We resolve to deny the appellant's appeal as his guilt has been proven beyond reasonable doubt, but we modify the lower courts' decision with respect to the crime committed, the penalty imposed, and the awarded indemnities.

Sufficiency of the Prosecution Evidence

An established rule in appellate review is that the trial court's factual findings - including its assessment of the credibility of the witnesses, the probative weight of their testimonies, and the conclusions drawn from the factual findings - are accorded great respect and even conclusive effect. In our review of cases, these factual findings and conclusions assume greater weight if they are affirmed by the CA. Despite this enhanced persuasive effect, we nevertheless fully scrutinize the records (as we did in this case), since the penalty of reclusion perpetua that the CA imposed on the appellant demands no less than this kind of careful and deliberate consideration.[34]

A distinguishing feature of the present case is the presence of a witness - Rudy - who, in his November 27, 1995 testimony, positively identified the appellants as the perpetrators. To directly quote from the records:


So when you were on board the tricycle and you were passing the City Park, has [sic] there any unusual incident that transpired?


I saw a tricycle.

Aside from the tricycle, what other things did you see?

An old man was stabbed.

x x x

You said that an old man was stabbed? Did you see the person who stabbed the old man?

I saw.

How many persons stabbed the old man?

Three persons.

How was the old man stabbed by these three (3) persons?

The old man was held by two persons while the other one stabbed him.

Can you describe the person, the one who actually stabbed the victim?

Yes, ma'am.

How does he look?

He was the one who stabbed the old man. He was white and tall.

You said there were two persons who held the person while this white tall person stabbed the old man. Can you describe the person who held the old man, their appearance, their height, if you can recall?

The two persons were short.

x x x x

When you arrived on September 21, 1995 from Sagay to Cadiz, was there anything that transpired?

When I arrived, I told Cesar that somebody was stabbed at the park.

Who is this Cesar?

A Barangay Tanod.

So, when you told him about what you saw on September 19, 1995, what did this Cesar, who is a barangay tanod, do?

Cesar brought me to the Jail and asked me to identify the person.

So, in other words, you were brought by barangay tanod Cesar to the Cadiz City Jail to look at the persons who were inside the jail, is that what you mean?


So, at the City Jail, were you able to identify the person who stabbed Loreto Batarilan on the evening of September 19, 1995?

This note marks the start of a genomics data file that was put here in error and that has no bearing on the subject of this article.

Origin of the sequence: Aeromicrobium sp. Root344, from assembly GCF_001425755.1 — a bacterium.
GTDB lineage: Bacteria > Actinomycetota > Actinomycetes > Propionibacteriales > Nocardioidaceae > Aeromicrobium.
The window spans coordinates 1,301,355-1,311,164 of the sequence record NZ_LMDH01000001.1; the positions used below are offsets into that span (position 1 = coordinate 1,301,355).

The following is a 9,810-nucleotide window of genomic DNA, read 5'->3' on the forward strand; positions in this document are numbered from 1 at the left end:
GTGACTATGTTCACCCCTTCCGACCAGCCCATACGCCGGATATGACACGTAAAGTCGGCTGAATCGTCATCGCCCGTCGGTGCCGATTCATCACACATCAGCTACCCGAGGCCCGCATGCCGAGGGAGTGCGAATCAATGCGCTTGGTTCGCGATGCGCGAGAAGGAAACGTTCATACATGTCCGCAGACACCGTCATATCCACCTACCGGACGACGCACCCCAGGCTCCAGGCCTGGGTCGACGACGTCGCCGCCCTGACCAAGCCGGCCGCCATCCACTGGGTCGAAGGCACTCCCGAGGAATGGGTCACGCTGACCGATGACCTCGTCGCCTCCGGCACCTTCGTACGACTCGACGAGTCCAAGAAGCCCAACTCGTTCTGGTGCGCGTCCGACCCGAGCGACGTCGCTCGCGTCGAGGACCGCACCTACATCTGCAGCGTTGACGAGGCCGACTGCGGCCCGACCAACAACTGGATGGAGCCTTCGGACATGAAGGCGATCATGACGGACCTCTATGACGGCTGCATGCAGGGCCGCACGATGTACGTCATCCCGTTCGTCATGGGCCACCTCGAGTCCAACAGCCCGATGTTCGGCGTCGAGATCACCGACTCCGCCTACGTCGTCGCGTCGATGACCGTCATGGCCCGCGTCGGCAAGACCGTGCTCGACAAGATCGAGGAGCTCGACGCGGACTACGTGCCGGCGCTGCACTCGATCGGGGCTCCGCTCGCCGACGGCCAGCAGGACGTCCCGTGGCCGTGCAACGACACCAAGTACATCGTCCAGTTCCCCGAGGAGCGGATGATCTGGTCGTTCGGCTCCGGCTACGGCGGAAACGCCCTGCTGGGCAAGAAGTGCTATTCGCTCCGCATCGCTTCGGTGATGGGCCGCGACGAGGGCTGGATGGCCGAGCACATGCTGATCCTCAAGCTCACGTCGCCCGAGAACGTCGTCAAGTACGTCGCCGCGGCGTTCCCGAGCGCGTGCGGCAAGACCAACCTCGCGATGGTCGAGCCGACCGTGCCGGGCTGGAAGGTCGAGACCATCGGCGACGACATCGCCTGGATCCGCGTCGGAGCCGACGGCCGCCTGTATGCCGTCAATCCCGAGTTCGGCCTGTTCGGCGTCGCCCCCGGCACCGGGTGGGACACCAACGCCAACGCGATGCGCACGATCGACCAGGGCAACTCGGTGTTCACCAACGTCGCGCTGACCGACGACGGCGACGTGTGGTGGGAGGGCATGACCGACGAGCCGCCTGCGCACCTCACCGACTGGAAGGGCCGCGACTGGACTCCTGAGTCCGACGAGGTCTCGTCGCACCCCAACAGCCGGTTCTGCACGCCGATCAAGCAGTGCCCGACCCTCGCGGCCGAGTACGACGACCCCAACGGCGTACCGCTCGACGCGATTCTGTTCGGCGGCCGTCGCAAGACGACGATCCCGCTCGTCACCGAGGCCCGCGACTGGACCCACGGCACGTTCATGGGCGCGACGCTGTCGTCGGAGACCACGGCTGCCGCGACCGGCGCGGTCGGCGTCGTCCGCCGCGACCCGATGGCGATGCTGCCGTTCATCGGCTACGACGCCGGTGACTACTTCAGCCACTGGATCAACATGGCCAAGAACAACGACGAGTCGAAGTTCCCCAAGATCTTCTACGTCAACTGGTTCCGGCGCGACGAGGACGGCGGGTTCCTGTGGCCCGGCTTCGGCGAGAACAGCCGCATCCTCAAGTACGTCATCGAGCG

Yes, ma'm.

How many were they did you see inside the Cadiz City Jail? [ sic]

Three persons.

When you said that there were three and the one who actually stabbed was tall and white? If they are present in Court, can you identify

Yes, ma'am.

Please look around and point to the person who you described as tall and white?

(Witness pointing to a person inside the courtroom who when asked answer [sic] to the name Samuel Algarme)

You mentioned also that out of these two other persons who are short held the old man while he was being stabbed by a white man. [sic] If one of these short men who held Loreto Batarilan on September 19, 1995 is present in this courtroom, can you identify him?

Yes, ma'am.

Please look around and point to one of these two persons who held Loreto Batarilan on the evening of September 19, 1995 while he was
stabbed by Samuel Algarme?

(Witness pointing to a person sitting inside the Courtroom who when asked answered to the name Rizaldy Gelle)

You said that there were three? What about the other persons who held Loreto Batarilan when he was stabbed by Samuel Algarme, if he is
present in court, can you identify him?

Yes, ma'am.

Is he present in Court today?

He is not here, ma'am.[35] [Emphasis ours]

Rudy's testimony was clear and straightforward; he never wavered in pointing to the appellants as the persons who held and stabbed Loreto in the morning of September 19, 1995. Significantly, the testimony of another prosecution witness - Norman - supported Rudy's story with respect to the presence of the appellants at the crime scene. Although Norman did not say anything categorical about the actual stabbing, he saw the appellants - whom he had known for a long time - in the same vicinity as the victim before the stabbing and after the stabbing walking near the victim's lifeless body and carrying the latter's belt bag.

These testimonies, when considered together, lead to no conclusion other than the appellants' direct participation in the stabbing that led to the victim's death. To reiterate, the appellants and the victim were in the same vicinity before the stabbing; soon after, the appellants were seen holding and stabbing the victim; immediately thereafter, they were also seen walking away, carrying the victim's bag. In considering these testimonies, we find it very significant that the defense failed to refute the testimonies of Rudy and Norman through evidence showing motive that could lead them to falsely testify against the appellants. In the absence of such evidence, we can conclude that their testimonies are worthy of full faith and credit.[36]

Admissibility of Identification

Rizaldy challenges the reliability and integrity of the positive identification Rudy made. He claims that his "in-court identification was facilitated by a highly suggestive and irregular out-of-court identification process." He harps on the fact that the out-of-court identification was not made in a police line up but in a mere show-up.

We find this challenge to be baseless as we fail to see any flaw that would invalidate Rudy's out-of-court identification of the appellants. We see no basis, too, to support the conclusion that the in-court identification - an identification made independently of the out-of court identification - is itself tainted with invalidity.[37]

In People v. Teehankee, Jr.,[38] we explained the procedure for out-of- court identification and the test to determine its admissibility: